Yes, I am a Mom, and yes, I have expectations
I am an expectant mother.
I just found out Sunday, and it wasn’t a home pregnancy test that confirmed my condition. It was a sign at the mall.
My son, Tom, who is beginning his sophomore year at Texas Tech, needed to go to the mall and buy some back-to-school clothes and guy stuff for his new apartment.
At his age, my checkbook and high gas prices are the about the only two things that can coerce him into a car with me, and I took advantage of it.
We arrived at the mall at about the time of day when frying eggs on the asphalt was optimal and I was looking for the best possible parking space because I am addicted to breathing and air conditioning gives me the best result.
It helps to have a game plan and since both of us like to read, we decided to try to find a space near Books-A-Million. It also helps that the parking spaces in the area around that side of the mall are somewhat like the crappy, purple real estate spaces just after “Go” in the game Monopoly, and easy to get on a busy day.
I found a great parking space right in front of Books-A-Million and whipped in, feeling victorious that I beat a redneck in a huge diesel to the spot. I looked up to see a sign that indicated the spot is reserved for “Expectant Mothers.”
Without turning off the car and losing precious air conditioning my conscience took a vacation and I asked my son if there was a chance in Wichita Falls anyone would believe I had a bun in the oven. He raised his eyebrows and shook his head “no” so I backed out of the parking spot, still convinced I could have that certain “glow” about me in the Texas heat.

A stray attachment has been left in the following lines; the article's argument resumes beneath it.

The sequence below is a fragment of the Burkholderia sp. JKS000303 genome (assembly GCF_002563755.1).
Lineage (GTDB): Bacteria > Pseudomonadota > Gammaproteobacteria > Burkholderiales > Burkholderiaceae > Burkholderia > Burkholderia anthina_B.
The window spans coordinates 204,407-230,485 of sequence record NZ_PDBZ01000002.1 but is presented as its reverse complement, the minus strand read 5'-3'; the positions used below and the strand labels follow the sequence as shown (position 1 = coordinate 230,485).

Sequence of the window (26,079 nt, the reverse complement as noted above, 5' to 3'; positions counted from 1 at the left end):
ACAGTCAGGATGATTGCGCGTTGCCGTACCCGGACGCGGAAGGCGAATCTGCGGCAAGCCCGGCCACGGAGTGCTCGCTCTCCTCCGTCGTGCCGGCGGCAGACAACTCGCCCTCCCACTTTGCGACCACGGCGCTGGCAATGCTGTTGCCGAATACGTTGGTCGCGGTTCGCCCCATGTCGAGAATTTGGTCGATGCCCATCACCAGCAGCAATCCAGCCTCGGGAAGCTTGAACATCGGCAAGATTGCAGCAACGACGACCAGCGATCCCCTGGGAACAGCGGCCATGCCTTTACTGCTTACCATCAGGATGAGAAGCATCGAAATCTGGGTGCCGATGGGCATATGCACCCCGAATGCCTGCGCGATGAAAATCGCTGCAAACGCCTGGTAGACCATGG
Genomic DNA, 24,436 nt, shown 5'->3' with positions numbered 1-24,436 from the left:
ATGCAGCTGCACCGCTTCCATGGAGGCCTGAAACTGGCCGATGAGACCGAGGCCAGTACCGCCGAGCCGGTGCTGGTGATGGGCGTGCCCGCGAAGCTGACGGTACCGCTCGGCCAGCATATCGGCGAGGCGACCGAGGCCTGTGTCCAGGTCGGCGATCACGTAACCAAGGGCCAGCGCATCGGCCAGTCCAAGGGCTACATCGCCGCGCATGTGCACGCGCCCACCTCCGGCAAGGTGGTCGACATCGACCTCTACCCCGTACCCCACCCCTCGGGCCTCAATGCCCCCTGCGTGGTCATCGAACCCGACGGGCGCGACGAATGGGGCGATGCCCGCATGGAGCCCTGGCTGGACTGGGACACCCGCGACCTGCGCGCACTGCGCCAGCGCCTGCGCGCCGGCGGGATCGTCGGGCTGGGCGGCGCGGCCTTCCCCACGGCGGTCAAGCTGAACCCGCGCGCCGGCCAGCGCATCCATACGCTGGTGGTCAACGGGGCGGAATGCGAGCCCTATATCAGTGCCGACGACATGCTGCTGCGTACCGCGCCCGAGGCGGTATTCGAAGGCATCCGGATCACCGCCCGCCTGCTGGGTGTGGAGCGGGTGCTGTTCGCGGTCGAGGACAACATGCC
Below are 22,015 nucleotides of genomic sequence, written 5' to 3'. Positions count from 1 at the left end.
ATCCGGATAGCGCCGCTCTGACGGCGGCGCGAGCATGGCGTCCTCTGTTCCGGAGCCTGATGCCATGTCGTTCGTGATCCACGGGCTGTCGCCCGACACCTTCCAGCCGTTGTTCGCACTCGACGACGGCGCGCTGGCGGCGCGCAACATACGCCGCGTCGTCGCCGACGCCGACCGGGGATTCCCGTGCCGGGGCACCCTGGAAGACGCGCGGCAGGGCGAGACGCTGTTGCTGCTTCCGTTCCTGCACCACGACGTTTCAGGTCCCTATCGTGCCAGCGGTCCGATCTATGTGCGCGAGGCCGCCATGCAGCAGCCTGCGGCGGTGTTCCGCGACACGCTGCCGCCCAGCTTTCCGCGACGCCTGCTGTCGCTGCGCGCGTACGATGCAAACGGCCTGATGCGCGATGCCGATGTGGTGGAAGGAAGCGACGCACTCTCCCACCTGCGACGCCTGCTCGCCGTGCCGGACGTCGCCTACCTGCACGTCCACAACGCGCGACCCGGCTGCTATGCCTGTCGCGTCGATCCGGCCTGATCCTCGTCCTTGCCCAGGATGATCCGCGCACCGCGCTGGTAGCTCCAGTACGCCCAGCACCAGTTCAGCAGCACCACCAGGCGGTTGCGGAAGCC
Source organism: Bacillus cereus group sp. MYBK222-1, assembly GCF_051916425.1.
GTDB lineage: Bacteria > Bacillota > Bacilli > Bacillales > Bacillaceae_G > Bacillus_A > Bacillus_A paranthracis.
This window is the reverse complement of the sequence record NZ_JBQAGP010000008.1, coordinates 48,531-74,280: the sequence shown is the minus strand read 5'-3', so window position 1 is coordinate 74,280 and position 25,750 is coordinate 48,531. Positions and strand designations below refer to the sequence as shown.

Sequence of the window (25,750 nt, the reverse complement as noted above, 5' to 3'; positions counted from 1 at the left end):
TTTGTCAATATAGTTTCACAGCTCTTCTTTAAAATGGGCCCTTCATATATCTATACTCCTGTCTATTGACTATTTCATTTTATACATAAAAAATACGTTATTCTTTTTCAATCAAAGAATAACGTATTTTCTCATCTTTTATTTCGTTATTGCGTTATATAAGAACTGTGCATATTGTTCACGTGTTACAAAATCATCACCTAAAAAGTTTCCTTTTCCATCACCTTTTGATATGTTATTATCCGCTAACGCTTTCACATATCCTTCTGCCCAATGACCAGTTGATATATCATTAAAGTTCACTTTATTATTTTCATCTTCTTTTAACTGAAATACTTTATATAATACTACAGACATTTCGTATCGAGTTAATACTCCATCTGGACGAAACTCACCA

I pulled into another space several more car lengths away from Books-A-Million, irritated for the first time in 18 years that I wasn’t pregnant. The heat was getting to me.
Tom asked me if, as a Mom, I had expectations.
I assured him that I do.
-I fully expect to have at least 10 socks without a mate in my “Where the hell did the other sock go?” pile.
-I expect to find that both my children drink straight from the carton when I’m not looking. And sometimes when I am.
-I expect to faint the first time one of them makes their bed. Then I shall mark the calendar.
-I expect that they will roll their eyes and make fun of me every time I use a phrase from the 1980’s. My advice to them? Don’t have a cow.
Of course I have expectations.
Based on that, Tom said I have every right to park in that spot.
I love logic when it’s applied to my benefit.
He also said that if there was going to be a special parking spot for expectant mothers, there should be one for expectant fathers. He then gave a not-so-politically correct explanation that would make Gloria Steinem gasp for air, then demand the first public hanging since I don’t know when. But if memory serves, he had a point.
By the time I realized my right to not only park in, but own, the space – Tom is a motivator – a big diesel truck had parked in it. The same diesel truck inhabited by a lone redneck man.
Tom and I walked the extra thirty steps in 130-degree weather. Me, reasoning that the exercise would appease the cellulite gods; and Tom never saying a word. He walked all over Tech last year in temperatures as hot and I’m sure he thought I was a wus.
A wus with expectations.
I saw that redneck man in the mall, all smug and I started to get mad. But one look at his belly and it was evident that he was five months overdue.
He deserved that spot.